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  1. #1

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    Travel to China and South Korea

    I have a couple of questions for the community regarding travel in Asia, in particular South Korea and China. I may soon be spending an extended period teaching abroad, and I'd like to take a reasonable 35mm camera kit as well as my Mac laptop and a couple hard drives. Having never been to the far east, I'm seeking opinions on what I can expect culturally - especially in terms of taking pictures - but also, what films might be available, and if I can expect to readily find internet connections in the major cities. I will probably bring a digital camera too, but I don't want to repeat what I did on my Costa Rica/Panama trip, i.e. I only shot five rolls of film.

  2. #2
    ann
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    Be aware when flying Intra China flights, they are very strict about weight limits, and size of carrying on luggage. However, i have been told that a camera is considered a personal item and doesn't fall under the weight limit.

    You might want to do some research on this so you won't be surprised. I am off to China tomorrow and may have more (read better and personal first hand info about this at the end of the month)
    http://www.aclancyphotography.com

  3. #3
    Mark Fisher's Avatar
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    I wouldn't count on finding film when you need it. Memory cards are easy to find. Definitely check ahead of time. Internet is widely available so that really isn't a problem. I found people very welcoming and photography is not a problem. I was just in rural Yunnan province and I found that people actually seemed pleased that you'd want to take their picture or their child's picture. If there is one recommendation, I'd say try to get out of the cities and tourist areas and go places that few Westerner's go. The place we stayed at is called the Linden Centre which I'd recommend to anyone. Here are some images from near the Linden Centre. A really wonderful place for photographers.

  4. #4
    kwall's Avatar
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    This is a timely thread, as I'm getting on a plane Saturday for 16 days in Shanghai, which includes two full weekends. At least one of those weekends I want to take a tour into the countryside so I can get some pictures of more rural areas. Plenty to photography in the city, too, of course. I'll be taking my Nikon N90S, my Yashica Mat-124G, and half a dozen B&W films (each) in 35mm and 120 formats. I'm looking forward to working while I'm there, but I'm much more excited about the weekends.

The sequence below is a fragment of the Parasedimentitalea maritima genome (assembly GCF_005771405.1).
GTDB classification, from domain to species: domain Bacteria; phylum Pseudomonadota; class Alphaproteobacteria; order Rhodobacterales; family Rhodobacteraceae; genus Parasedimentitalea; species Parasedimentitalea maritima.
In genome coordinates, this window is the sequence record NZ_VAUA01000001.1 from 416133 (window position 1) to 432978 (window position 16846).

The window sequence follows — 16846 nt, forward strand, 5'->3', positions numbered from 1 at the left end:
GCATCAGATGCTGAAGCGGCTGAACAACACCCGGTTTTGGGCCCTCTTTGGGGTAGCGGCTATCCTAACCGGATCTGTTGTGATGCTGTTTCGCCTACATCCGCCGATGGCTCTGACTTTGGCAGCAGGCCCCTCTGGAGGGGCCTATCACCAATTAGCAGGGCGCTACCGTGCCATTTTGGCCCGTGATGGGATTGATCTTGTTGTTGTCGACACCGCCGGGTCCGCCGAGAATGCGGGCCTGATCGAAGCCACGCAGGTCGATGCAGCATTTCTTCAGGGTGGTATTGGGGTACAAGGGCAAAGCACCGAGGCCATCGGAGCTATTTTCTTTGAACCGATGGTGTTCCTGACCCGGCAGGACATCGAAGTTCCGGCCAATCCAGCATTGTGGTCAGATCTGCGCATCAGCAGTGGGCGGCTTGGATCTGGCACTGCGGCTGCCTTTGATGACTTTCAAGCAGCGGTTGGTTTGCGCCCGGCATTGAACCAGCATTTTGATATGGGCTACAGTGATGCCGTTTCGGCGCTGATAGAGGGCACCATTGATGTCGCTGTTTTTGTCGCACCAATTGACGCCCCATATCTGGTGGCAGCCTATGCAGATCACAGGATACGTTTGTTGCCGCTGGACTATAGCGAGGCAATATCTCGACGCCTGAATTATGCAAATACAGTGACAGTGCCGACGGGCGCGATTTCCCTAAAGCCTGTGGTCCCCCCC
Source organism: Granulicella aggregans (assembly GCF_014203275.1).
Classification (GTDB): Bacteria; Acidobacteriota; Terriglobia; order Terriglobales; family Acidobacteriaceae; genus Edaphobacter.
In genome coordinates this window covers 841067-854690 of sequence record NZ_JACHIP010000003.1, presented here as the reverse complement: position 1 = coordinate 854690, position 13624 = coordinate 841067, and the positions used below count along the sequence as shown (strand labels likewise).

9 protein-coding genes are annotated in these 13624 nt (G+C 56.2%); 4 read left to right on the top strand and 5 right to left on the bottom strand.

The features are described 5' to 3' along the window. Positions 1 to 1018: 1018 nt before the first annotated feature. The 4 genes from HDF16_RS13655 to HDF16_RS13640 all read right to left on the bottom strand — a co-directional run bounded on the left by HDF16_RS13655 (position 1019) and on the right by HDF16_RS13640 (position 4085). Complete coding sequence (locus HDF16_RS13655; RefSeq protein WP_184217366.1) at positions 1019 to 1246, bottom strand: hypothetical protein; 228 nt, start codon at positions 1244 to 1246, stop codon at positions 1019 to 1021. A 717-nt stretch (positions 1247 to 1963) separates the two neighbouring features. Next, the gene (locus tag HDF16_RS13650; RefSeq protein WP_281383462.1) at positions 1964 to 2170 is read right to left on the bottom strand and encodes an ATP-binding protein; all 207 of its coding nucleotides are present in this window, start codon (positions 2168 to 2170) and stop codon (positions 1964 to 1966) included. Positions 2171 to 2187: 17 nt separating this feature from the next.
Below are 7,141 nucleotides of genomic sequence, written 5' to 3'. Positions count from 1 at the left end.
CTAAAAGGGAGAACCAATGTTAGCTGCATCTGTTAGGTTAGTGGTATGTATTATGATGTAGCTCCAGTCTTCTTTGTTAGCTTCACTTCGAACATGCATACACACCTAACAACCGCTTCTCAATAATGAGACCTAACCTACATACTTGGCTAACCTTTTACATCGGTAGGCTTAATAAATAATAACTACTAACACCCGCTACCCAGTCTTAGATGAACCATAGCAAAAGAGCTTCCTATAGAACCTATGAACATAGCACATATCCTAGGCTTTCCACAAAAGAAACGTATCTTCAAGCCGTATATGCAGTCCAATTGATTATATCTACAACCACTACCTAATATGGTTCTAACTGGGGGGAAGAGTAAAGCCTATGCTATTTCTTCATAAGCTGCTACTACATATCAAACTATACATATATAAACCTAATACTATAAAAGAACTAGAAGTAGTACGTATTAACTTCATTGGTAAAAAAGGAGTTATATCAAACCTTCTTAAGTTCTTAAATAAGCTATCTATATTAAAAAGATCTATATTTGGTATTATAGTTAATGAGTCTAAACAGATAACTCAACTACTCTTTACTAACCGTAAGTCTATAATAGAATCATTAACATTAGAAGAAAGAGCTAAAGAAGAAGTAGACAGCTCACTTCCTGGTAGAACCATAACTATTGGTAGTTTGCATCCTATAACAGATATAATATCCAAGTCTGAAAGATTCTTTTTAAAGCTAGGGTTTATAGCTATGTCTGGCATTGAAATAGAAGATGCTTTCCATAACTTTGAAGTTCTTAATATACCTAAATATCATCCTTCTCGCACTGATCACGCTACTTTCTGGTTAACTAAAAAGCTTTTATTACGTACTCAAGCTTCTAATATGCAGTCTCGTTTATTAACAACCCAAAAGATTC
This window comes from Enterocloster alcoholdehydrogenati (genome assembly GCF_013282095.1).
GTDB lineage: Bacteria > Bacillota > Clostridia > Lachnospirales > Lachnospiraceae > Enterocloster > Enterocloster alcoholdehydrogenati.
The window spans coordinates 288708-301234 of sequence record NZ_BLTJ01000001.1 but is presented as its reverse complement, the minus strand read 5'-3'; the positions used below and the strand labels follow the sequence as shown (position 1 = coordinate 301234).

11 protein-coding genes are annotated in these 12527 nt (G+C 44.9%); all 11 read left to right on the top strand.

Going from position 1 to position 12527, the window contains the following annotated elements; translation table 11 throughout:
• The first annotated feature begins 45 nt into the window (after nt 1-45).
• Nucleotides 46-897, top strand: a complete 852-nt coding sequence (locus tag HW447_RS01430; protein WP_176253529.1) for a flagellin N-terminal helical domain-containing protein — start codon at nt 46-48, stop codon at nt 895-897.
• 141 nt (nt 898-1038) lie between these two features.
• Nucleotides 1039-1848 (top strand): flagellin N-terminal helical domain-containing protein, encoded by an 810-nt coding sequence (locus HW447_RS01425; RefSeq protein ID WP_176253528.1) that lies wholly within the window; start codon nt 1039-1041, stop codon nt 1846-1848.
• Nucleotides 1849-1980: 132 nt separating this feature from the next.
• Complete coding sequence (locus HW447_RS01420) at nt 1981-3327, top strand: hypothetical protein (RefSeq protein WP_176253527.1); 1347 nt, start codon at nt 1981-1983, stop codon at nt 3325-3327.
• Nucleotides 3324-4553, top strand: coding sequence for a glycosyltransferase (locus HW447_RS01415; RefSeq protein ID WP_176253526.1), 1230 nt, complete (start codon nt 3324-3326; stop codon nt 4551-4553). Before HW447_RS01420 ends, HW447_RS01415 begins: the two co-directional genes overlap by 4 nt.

5. #5
    Colin Corneau's Avatar
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    I find China way more accepting and open to photography than here. As in any venture, be respectful (you are in their country, after all) and you'll be fine. I've made 5 trips there and never had an issue once.
    I did use a Lonely Planet book to learn the Mandarin phrase for "May I take your photograph?" and that with some good humour seemed to open doors.

    Film is best if you bring it, but can be found in Beijing and Shanghai at the camera malls. Haven't seen the one in Shanghai but the one in Beijing is pretty amazing.

    Dont' forget a currency/voltage converter!
    "Never criticize someone until you've walked a mile in their shoes. That way, you're a mile away and you've got their shoes."

    MY BLOG - www.reservedatalltimes.com
    YOU SHOULD LOOK AT THIS SITE - www.colincorneau.com
    INSTAGRAM: colincorneau

  6. #6

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    Sometimes I get dirty looks from the S Koreans riding my bike with my camera, which is one reason why I haven't tried to shoot them. Film in country is stupid expensive and hard to find unless you're in Seoul. Film processing even for C-41 is hard to find so plan on not processing anything until you return. I've been in the Gunsan area for almost a year now and have basically sort of given up. Mostly due to the fact that I don't care for urban shots much and rice fields are getting old. Guess I'm just burnt out.

  7. #7

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    In Shanghai...

    ... There are two camera marts. I have visited one on several occasions. Ilford film is readily available and some Fuji too.

    Enjoy China. Its an amazing place. You will most likely find people very friendly. Be courteous and show interest in Chinese culture and their life style and you will be amazed...

    Have a great trip!

  8. #8
    ann
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    I have found the Chinese people very friendly and willing to have their picture taken, in fact they many times wanted to take mine.

    I sometimes point at them and then at the camera, and they understand I am asking permission, sometimes i just shoot, and when they see me i give them a thumbs up which is generally returned.

    The children are real hams, but love to give the V signal, which is important to them but I would rather they didn't
    http://www.aclancyphotography.com

  9. #9

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    If u take any pictures in Korea and they of a sensitive nature (demilitarized zone) u may get your film confiscated at the camera shop... My buddy is military and took pictures in the meeting bunker in the demilitarized zone.... Let's just say they weren't happy and he never saw the pics again



 

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